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Grappling with Issues – 10/22/10

Is Jake Shields more-deserving of a title-shot than Jon Fitch with a win over Martin Kampmann this weekend? Will Cain Velasquez be the toughest test Brock Lesnar has faced thus far in MMA? Is anyone at risk of losing their job without a win at UFC 121? Who should Michael Bisping face in his next bout?

Keyboard warrrrriors….come out to plaaaay-yay!

Welcome to “Grappling with Issues”, our site’s regular weekly feature highlighting insight and opinion from Adam Tool and myself on six subjects plucked from the Mixed Martial Arts landscape. However, just because we staffers get the fancy set-up, please don’t feel precluded from dishing out your own thoughts on each matter in the comments section at the bottom of the column.

Who would you like to see Michael Bisping matched up against next?

Tool: One thing we all know is that Bisping is as desperate for a title shot as Lady Gaga is for attention. If the UFC is serious about promoting Bisping to contender status (and by all accounts, they are) then the most logical choice of match-ups would be to pit “The Count” against the winner of next month’s UFC 122 headliner between Nate Marquardt and Yushin Okami. Reports indicate that the winner of this fight is already slated to be the next #1 contender, but if the next middleweight title fight isn’t until February (as is currently rumored) then it stands to reason that Marquardt or Okami could need one more fight before their turn comes up.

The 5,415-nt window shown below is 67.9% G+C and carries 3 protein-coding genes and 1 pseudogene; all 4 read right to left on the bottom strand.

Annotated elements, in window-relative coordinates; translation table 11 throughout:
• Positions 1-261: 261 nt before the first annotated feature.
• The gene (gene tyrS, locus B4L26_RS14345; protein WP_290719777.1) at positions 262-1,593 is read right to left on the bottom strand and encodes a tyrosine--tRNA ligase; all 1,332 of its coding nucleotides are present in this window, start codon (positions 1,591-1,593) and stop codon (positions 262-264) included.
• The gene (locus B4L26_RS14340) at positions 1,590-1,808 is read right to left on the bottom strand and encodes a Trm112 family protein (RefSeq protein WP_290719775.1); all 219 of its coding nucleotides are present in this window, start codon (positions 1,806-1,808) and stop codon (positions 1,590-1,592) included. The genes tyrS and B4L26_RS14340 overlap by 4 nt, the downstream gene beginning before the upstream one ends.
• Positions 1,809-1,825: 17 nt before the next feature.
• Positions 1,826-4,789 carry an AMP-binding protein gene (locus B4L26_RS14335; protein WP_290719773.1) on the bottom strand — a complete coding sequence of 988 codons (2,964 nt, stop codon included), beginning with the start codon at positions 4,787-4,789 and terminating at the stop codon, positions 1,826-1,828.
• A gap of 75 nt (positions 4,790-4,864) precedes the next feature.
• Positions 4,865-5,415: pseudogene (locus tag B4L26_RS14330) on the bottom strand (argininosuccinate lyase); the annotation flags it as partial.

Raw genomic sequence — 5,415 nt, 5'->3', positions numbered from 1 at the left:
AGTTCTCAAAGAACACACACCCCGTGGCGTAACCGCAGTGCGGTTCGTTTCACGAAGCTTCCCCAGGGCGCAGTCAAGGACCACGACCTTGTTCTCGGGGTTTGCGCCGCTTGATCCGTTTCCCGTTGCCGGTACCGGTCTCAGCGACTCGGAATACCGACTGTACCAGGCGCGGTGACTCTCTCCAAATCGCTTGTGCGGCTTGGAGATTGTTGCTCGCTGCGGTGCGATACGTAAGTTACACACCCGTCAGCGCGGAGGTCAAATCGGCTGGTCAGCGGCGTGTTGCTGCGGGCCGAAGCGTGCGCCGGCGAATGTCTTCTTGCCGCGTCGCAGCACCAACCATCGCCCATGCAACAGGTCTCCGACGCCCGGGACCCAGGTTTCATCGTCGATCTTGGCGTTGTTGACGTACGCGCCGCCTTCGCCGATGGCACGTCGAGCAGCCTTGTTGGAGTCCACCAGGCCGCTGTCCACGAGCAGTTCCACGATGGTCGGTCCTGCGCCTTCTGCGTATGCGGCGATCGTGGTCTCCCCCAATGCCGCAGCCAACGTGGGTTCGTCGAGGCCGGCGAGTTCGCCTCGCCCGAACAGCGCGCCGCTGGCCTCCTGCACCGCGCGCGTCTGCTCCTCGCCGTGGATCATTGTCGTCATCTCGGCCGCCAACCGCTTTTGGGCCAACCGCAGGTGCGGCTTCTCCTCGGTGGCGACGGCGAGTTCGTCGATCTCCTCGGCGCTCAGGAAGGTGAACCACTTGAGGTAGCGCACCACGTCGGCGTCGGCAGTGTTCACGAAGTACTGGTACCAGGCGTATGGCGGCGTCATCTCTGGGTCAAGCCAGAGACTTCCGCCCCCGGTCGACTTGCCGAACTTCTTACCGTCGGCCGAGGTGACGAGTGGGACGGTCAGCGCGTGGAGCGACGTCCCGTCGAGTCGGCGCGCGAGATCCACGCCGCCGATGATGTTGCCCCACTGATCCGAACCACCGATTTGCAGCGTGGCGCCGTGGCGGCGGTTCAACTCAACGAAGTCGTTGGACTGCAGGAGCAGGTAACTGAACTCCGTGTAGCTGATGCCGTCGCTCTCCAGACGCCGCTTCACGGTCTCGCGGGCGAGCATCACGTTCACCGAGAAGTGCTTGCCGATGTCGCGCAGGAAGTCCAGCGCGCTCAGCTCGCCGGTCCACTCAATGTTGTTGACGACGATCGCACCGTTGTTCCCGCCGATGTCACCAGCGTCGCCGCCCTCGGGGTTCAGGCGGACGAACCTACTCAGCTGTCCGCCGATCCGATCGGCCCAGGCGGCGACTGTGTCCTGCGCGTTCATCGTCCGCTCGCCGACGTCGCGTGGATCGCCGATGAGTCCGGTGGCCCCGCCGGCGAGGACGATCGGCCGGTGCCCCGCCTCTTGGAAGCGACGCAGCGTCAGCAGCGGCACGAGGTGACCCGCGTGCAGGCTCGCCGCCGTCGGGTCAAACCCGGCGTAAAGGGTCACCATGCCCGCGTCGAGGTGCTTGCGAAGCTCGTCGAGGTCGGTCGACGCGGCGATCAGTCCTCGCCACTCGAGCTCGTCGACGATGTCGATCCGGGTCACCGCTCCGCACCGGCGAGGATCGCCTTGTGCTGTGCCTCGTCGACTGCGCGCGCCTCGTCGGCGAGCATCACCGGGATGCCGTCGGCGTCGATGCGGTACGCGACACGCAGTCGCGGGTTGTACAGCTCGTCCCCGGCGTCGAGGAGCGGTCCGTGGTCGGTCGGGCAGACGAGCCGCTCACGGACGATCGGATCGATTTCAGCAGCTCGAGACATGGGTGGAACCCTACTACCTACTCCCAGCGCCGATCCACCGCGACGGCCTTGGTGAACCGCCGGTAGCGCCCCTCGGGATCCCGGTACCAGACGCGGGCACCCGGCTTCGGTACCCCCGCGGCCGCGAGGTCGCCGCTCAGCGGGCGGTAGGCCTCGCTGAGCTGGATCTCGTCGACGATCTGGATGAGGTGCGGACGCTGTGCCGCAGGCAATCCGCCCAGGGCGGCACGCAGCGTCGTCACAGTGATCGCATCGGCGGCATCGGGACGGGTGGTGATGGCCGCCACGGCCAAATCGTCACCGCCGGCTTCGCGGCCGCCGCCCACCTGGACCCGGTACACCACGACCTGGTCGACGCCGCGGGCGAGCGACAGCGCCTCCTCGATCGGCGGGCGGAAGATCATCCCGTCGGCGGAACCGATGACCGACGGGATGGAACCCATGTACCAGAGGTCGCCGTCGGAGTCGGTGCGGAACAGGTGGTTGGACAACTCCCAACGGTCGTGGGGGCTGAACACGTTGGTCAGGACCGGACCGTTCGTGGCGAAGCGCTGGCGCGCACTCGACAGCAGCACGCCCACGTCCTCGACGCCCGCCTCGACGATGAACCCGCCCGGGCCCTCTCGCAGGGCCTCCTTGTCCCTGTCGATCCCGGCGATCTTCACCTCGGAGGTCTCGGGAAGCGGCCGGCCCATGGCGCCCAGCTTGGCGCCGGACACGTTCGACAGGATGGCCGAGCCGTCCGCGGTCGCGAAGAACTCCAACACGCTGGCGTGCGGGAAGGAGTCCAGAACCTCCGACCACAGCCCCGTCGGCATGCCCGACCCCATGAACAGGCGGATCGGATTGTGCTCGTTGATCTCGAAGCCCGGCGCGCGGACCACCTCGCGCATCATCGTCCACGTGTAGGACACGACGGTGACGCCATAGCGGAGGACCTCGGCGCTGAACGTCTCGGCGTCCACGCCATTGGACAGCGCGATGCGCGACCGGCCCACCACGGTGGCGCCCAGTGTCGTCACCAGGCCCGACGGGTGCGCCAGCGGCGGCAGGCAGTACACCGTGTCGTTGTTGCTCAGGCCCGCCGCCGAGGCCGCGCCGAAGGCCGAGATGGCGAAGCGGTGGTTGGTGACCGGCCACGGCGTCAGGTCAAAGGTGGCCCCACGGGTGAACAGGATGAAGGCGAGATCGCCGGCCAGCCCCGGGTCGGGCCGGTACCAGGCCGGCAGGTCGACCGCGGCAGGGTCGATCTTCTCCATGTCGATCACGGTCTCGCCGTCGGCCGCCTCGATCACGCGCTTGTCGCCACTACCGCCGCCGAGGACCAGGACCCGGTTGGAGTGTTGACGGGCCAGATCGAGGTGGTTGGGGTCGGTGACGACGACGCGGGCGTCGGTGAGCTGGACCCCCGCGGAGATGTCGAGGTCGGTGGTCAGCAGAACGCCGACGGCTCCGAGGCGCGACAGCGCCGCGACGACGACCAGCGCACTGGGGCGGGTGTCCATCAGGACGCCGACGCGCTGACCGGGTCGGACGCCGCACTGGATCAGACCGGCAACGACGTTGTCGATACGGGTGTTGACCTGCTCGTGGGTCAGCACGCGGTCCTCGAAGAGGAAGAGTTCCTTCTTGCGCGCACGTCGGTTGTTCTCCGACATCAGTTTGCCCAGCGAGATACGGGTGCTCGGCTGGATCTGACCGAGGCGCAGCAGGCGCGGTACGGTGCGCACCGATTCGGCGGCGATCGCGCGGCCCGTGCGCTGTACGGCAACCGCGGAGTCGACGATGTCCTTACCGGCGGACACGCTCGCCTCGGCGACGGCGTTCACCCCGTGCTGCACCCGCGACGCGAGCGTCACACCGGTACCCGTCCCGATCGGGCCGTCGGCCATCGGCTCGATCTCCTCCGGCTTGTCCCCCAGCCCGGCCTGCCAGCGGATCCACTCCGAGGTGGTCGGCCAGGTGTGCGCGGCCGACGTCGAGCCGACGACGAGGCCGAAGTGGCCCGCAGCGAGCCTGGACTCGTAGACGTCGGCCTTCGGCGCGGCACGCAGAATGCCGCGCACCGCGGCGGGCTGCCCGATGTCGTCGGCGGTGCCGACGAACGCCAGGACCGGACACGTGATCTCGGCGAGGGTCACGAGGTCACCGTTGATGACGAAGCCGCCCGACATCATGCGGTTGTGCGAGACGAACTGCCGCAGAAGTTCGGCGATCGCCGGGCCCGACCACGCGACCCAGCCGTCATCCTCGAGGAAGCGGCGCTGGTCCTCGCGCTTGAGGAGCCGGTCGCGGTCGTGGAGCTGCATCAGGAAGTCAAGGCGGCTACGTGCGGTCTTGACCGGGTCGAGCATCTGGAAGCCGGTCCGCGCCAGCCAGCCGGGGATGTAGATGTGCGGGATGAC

If the UFC definitively slots the Marquardt/Okami winner as the next #1 contender then I would have to recommend that Bisping faces off with the winner of the upcoming Demian Maia/Kendall Grove match-up. Either fighter would represent a strong opponent for Bisping, and stylistically they both present a unique challenge. Bisping could find himself testing his ever-improving striking against a lanky Muay Thai fighter, or he could show off his submission defense skills against one of the most decorated grapplers in the sport.

Conlan: I don’t think Bisping is any more desperate for a crack at the championship than your average fighter is. He’s only 31, has wins over a number of respected competitors, and is the UFC’s face in the UK. “The Count” isn’t at risk of being passed over as long as he strings enough wins together, so why would he feel the need to wear a proverbial rash-guard made of meat in hopes of speeding along the process?